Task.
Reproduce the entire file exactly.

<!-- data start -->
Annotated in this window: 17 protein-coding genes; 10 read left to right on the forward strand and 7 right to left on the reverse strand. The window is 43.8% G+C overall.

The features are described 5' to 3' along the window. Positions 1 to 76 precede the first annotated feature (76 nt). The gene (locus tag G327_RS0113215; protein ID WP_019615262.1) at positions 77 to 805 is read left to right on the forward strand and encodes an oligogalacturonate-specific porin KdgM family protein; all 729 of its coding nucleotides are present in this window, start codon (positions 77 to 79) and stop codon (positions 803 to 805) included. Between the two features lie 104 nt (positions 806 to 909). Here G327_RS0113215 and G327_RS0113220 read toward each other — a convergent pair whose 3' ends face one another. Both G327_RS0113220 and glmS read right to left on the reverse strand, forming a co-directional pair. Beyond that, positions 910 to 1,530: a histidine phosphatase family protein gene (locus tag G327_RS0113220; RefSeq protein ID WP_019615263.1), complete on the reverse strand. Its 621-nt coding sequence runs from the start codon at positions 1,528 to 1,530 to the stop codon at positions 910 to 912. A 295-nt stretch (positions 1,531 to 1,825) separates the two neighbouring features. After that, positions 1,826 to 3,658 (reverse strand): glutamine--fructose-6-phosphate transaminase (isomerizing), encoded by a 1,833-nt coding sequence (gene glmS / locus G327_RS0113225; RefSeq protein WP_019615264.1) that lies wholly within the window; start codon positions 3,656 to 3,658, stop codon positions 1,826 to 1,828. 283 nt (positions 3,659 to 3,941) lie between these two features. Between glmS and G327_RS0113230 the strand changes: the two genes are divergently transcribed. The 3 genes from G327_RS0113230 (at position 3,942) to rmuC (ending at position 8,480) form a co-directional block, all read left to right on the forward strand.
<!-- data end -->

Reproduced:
Annotated in this window: 17 protein-coding genes; 10 read left to right on the forward strand and 7 right to left on the reverse strand. The window is 43.8% G+C overall.

The features are described 5' to 3' along the window. Positions 1 to 76 precede the first annotated feature (76 nt). The gene (locus tag G327_RS0113215; protein ID WP_019615262.1) at positions 77 to 805 is read left to right on the forward strand and encodes an oligogalacturonate-specific porin KdgM family protein; all 729 of its coding nucleotides are present in this window, start codon (positions 77 to 79) and stop codon (positions 803 to 805) included. Between the two features lie 104 nt (positions 806 to 909). Here G327_RS0113215 and G327_RS0113220 read toward each other — a convergent pair whose 3' ends face one another. Both G327_RS0113220 and glmS read right to left on the reverse strand, forming a co-directional pair. Beyond that, positions 910 to 1,530: a histidine phosphatase family protein gene (locus tag G327_RS0113220; RefSeq protein ID WP_019615263.1), complete on the reverse strand. Its 621-nt coding sequence runs from the start codon at positions 1,528 to 1,530 to the stop codon at positions 910 to 912. A 295-nt stretch (positions 1,531 to 1,825) separates the two neighbouring features. After that, positions 1,826 to 3,658 (reverse strand): glutamine--fructose-6-phosphate transaminase (isomerizing), encoded by a 1,833-nt coding sequence (gene glmS / locus G327_RS0113225; RefSeq protein WP_019615264.1) that lies wholly within the window; start codon positions 3,656 to 3,658, stop codon positions 1,826 to 1,828. 283 nt (positions 3,659 to 3,941) lie between these two features. Between glmS and G327_RS0113230 the strand changes: the two genes are divergently transcribed. The 3 genes from G327_RS0113230 (at position 3,942) to rmuC (ending at position 8,480) form a co-directional block, all read left to right on the forward strand.